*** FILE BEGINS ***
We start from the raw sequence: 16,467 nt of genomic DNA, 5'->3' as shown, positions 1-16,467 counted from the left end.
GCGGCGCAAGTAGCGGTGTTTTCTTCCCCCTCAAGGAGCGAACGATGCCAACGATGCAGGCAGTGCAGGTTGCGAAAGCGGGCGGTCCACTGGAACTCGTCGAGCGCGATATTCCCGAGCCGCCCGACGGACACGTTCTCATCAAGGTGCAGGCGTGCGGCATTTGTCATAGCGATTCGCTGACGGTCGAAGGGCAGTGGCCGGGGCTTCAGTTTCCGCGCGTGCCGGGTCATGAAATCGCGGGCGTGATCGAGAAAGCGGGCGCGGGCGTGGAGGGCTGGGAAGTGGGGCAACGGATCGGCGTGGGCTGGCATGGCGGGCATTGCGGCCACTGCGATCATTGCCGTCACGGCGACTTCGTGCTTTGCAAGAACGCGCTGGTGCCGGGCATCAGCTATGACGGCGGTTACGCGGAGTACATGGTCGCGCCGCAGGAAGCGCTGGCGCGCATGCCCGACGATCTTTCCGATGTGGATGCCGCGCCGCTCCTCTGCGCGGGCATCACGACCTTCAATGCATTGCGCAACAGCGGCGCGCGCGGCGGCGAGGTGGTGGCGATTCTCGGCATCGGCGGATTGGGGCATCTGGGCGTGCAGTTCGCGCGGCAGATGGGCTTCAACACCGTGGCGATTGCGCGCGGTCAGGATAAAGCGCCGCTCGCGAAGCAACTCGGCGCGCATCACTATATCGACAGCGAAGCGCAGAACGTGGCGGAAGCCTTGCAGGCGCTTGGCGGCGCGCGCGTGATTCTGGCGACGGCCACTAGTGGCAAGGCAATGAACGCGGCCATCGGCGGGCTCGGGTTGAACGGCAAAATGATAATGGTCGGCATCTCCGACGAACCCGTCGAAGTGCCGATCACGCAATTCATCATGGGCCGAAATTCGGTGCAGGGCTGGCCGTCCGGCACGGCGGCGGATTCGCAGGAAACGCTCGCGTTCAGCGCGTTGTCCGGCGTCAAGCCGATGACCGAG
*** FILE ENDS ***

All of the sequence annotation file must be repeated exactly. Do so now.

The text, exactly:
We start from the raw sequence: 16,467 nt of genomic DNA, 5'->3' as shown, positions 1-16,467 counted from the left end.
GCGGCGCAAGTAGCGGTGTTTTCTTCCCCCTCAAGGAGCGAACGATGCCAACGATGCAGGCAGTGCAGGTTGCGAAAGCGGGCGGTCCACTGGAACTCGTCGAGCGCGATATTCCCGAGCCGCCCGACGGACACGTTCTCATCAAGGTGCAGGCGTGCGGCATTTGTCATAGCGATTCGCTGACGGTCGAAGGGCAGTGGCCGGGGCTTCAGTTTCCGCGCGTGCCGGGTCATGAAATCGCGGGCGTGATCGAGAAAGCGGGCGCGGGCGTGGAGGGCTGGGAAGTGGGGCAACGGATCGGCGTGGGCTGGCATGGCGGGCATTGCGGCCACTGCGATCATTGCCGTCACGGCGACTTCGTGCTTTGCAAGAACGCGCTGGTGCCGGGCATCAGCTATGACGGCGGTTACGCGGAGTACATGGTCGCGCCGCAGGAAGCGCTGGCGCGCATGCCCGACGATCTTTCCGATGTGGATGCCGCGCCGCTCCTCTGCGCGGGCATCACGACCTTCAATGCATTGCGCAACAGCGGCGCGCGCGGCGGCGAGGTGGTGGCGATTCTCGGCATCGGCGGATTGGGGCATCTGGGCGTGCAGTTCGCGCGGCAGATGGGCTTCAACACCGTGGCGATTGCGCGCGGTCAGGATAAAGCGCCGCTCGCGAAGCAACTCGGCGCGCATCACTATATCGACAGCGAAGCGCAGAACGTGGCGGAAGCCTTGCAGGCGCTTGGCGGCGCGCGCGTGATTCTGGCGACGGCCACTAGTGGCAAGGCAATGAACGCGGCCATCGGCGGGCTCGGGTTGAACGGCAAAATGATAATGGTCGGCATCTCCGACGAACCCGTCGAAGTGCCGATCACGCAATTCATCATGGGCCGAAATTCGGTGCAGGGCTGGCCGTCCGGCACGGCGGCGGATTCGCAGGAAACGCTCGCGTTCAGCGCGTTGTCCGGCGTCAAGCCGATGACCGAG